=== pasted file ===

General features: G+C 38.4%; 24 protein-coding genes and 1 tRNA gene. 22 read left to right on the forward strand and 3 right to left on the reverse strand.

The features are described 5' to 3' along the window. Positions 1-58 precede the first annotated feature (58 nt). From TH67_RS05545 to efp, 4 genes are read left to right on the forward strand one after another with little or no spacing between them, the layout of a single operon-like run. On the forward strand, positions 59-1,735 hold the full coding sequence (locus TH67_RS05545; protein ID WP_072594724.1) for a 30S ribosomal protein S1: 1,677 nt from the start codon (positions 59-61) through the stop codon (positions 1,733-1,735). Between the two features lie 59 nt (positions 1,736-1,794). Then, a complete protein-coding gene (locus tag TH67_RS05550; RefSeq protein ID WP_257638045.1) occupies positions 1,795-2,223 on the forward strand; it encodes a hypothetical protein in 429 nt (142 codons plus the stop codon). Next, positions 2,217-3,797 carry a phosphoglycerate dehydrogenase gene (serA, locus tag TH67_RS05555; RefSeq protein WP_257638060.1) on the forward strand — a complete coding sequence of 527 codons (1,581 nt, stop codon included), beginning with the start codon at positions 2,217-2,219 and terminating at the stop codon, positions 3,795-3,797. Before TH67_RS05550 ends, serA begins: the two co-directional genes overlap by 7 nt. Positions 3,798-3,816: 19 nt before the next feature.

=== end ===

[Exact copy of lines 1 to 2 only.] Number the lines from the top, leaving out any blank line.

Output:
General features: G+C 38.4%; 24 protein-coding genes and 1 tRNA gene. 22 read left to right on the forward strand and 3 right to left on the reverse strand.

The features are described 5' to 3' along the window. Positions 1-58 precede the first annotated feature (58 nt). From TH67_RS05545 to efp, 4 genes are read left to right on the forward strand one after another with little or no spacing between them, the layout of a single operon-like run. On the forward strand, positions 59-1,735 hold the full coding sequence (locus TH67_RS05545; protein ID WP_072594724.1) for a 30S ribosomal protein S1: 1,677 nt from the start codon (positions 59-61) through the stop codon (positions 1,733-1,735). Between the two features lie 59 nt (positions 1,736-1,794). Then, a complete protein-coding gene (locus tag TH67_RS05550; RefSeq protein ID WP_257638045.1) occupies positions 1,795-2,223 on the forward strand; it encodes a hypothetical protein in 429 nt (142 codons plus the stop codon). Next, positions 2,217-3,797 carry a phosphoglycerate dehydrogenase gene (serA, locus tag TH67_RS05555; RefSeq protein WP_257638060.1) on the forward strand — a complete coding sequence of 527 codons (1,581 nt, stop codon included), beginning with the start codon at positions 2,217-2,219 and terminating at the stop codon, positions 3,795-3,797. Before TH67_RS05550 ends, serA begins: the two co-directional genes overlap by 7 nt. Positions 3,798-3,816: 19 nt before the next feature.